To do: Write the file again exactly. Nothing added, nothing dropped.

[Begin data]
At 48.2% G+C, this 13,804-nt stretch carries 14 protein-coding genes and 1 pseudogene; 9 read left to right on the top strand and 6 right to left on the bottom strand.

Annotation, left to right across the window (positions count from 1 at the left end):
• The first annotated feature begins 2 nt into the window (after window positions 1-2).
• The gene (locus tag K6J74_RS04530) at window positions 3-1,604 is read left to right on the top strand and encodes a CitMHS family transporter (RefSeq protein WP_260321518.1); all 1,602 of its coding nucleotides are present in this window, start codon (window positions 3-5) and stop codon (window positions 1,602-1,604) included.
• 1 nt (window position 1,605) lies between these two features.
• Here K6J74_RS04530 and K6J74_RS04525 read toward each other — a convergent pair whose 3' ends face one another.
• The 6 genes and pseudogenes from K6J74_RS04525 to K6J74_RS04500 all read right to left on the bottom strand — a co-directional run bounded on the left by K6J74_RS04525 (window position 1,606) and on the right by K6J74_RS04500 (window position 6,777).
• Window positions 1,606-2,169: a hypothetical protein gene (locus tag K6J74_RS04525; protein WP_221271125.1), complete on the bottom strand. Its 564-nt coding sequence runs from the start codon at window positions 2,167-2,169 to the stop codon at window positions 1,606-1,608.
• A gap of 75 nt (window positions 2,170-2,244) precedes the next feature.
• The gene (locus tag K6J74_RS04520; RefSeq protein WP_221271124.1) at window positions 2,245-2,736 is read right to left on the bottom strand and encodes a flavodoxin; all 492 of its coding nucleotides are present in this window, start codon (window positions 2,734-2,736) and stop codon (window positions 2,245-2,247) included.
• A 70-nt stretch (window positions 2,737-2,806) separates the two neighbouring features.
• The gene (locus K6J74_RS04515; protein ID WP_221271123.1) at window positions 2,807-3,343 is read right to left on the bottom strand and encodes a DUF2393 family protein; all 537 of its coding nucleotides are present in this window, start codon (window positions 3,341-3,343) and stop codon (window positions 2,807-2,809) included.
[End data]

At 48.2% G+C, this 13,804-nt stretch carries 14 protein-coding genes and 1 pseudogene; 9 read left to right on the top strand and 6 right to left on the bottom strand.

Annotation, left to right across the window (positions count from 1 at the left end):
• The first annotated feature begins 2 nt into the window (after window positions 1-2).
• The gene (locus tag K6J74_RS04530) at window positions 3-1,604 is read left to right on the top strand and encodes a CitMHS family transporter (RefSeq protein WP_260321518.1); all 1,602 of its coding nucleotides are present in this window, start codon (window positions 3-5) and stop codon (window positions 1,602-1,604) included.
• 1 nt (window position 1,605) lies between these two features.
• Here K6J74_RS04530 and K6J74_RS04525 read toward each other — a convergent pair whose 3' ends face one another.
• The 6 genes and pseudogenes from K6J74_RS04525 to K6J74_RS04500 all read right to left on the bottom strand — a co-directional run bounded on the left by K6J74_RS04525 (window position 1,606) and on the right by K6J74_RS04500 (window position 6,777).
• Window positions 1,606-2,169: a hypothetical protein gene (locus tag K6J74_RS04525; protein WP_221271125.1), complete on the bottom strand. Its 564-nt coding sequence runs from the start codon at window positions 2,167-2,169 to the stop codon at window positions 1,606-1,608.
• A gap of 75 nt (window positions 2,170-2,244) precedes the next feature.
• The gene (locus tag K6J74_RS04520; RefSeq protein WP_221271124.1) at window positions 2,245-2,736 is read right to left on the bottom strand and encodes a flavodoxin; all 492 of its coding nucleotides are present in this window, start codon (window positions 2,734-2,736) and stop codon (window positions 2,245-2,247) included.
• A 70-nt stretch (window positions 2,737-2,806) separates the two neighbouring features.
• The gene (locus K6J74_RS04515; protein ID WP_221271123.1) at window positions 2,807-3,343 is read right to left on the bottom strand and encodes a DUF2393 family protein; all 537 of its coding nucleotides are present in this window, start codon (window positions 3,341-3,343) and stop codon (window positions 2,807-2,809) included.